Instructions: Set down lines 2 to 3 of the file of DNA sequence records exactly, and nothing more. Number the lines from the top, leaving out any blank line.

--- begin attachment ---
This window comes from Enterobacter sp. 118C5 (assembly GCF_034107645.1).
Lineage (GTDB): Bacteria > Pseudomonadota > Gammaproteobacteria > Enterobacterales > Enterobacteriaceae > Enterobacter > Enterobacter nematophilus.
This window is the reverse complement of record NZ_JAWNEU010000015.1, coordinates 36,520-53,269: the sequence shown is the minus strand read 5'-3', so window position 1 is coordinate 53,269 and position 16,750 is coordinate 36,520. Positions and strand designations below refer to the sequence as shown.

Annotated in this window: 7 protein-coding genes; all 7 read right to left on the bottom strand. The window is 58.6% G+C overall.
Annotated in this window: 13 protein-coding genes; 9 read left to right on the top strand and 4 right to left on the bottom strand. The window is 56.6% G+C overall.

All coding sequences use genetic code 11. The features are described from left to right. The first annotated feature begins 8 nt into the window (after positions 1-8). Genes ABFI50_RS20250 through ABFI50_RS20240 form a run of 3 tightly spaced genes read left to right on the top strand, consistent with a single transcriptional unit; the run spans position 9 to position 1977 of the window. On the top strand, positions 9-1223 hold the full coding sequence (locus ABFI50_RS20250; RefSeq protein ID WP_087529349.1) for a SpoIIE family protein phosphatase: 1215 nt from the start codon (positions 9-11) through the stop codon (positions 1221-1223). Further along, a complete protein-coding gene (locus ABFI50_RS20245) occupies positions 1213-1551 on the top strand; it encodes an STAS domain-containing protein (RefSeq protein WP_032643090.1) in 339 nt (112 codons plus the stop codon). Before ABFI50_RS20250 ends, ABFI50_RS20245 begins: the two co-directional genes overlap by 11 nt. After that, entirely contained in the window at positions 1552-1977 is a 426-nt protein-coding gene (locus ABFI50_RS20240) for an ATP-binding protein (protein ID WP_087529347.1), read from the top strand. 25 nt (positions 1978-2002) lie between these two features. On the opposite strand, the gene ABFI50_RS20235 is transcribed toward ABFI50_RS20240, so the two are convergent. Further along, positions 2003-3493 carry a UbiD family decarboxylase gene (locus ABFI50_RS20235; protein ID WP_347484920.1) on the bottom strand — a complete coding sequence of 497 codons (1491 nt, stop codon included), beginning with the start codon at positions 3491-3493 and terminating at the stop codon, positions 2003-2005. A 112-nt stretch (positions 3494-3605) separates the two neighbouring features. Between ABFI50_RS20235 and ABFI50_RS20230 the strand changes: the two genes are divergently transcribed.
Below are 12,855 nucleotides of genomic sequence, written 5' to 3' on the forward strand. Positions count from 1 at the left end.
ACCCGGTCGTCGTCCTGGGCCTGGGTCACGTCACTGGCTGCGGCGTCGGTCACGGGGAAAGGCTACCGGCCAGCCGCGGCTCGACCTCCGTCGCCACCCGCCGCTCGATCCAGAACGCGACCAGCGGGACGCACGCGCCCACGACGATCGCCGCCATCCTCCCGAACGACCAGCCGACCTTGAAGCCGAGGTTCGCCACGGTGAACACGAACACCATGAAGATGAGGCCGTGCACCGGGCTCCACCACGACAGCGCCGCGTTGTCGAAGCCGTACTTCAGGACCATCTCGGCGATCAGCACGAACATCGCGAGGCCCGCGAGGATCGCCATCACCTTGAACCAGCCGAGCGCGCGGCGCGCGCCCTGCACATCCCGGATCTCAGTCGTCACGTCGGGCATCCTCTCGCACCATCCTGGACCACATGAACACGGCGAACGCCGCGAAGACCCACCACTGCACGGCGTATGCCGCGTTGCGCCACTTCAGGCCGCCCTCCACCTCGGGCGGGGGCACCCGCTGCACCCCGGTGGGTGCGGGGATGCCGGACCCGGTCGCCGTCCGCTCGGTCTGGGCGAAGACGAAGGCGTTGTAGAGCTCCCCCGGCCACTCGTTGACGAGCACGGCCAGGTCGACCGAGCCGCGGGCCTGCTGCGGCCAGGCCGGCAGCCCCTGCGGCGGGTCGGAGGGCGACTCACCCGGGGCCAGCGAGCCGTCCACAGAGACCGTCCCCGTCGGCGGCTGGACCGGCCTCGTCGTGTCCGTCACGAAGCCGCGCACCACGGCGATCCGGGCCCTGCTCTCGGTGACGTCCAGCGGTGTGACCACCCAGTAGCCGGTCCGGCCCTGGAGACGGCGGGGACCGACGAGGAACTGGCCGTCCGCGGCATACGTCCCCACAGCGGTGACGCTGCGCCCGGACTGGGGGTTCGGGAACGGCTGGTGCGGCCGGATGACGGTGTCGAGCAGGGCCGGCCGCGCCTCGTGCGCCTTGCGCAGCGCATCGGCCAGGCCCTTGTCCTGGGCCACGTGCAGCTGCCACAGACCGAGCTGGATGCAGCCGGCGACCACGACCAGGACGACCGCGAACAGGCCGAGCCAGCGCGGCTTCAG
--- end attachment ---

Lineage (GTDB): Bacteria > Pseudomonadota > Gammaproteobacteria > Enterobacterales > Enterobacteriaceae > Enterobacter > Enterobacter nematophilus.
This window is the reverse complement of record NZ_JAWNEU010000015.1, coordinates 36,520-53,269: the sequence shown is the minus strand read 5'-3', so window position 1 is coordinate 53,269 and position 16,750 is coordinate 36,520. Positions and strand designations below refer to the sequence as shown.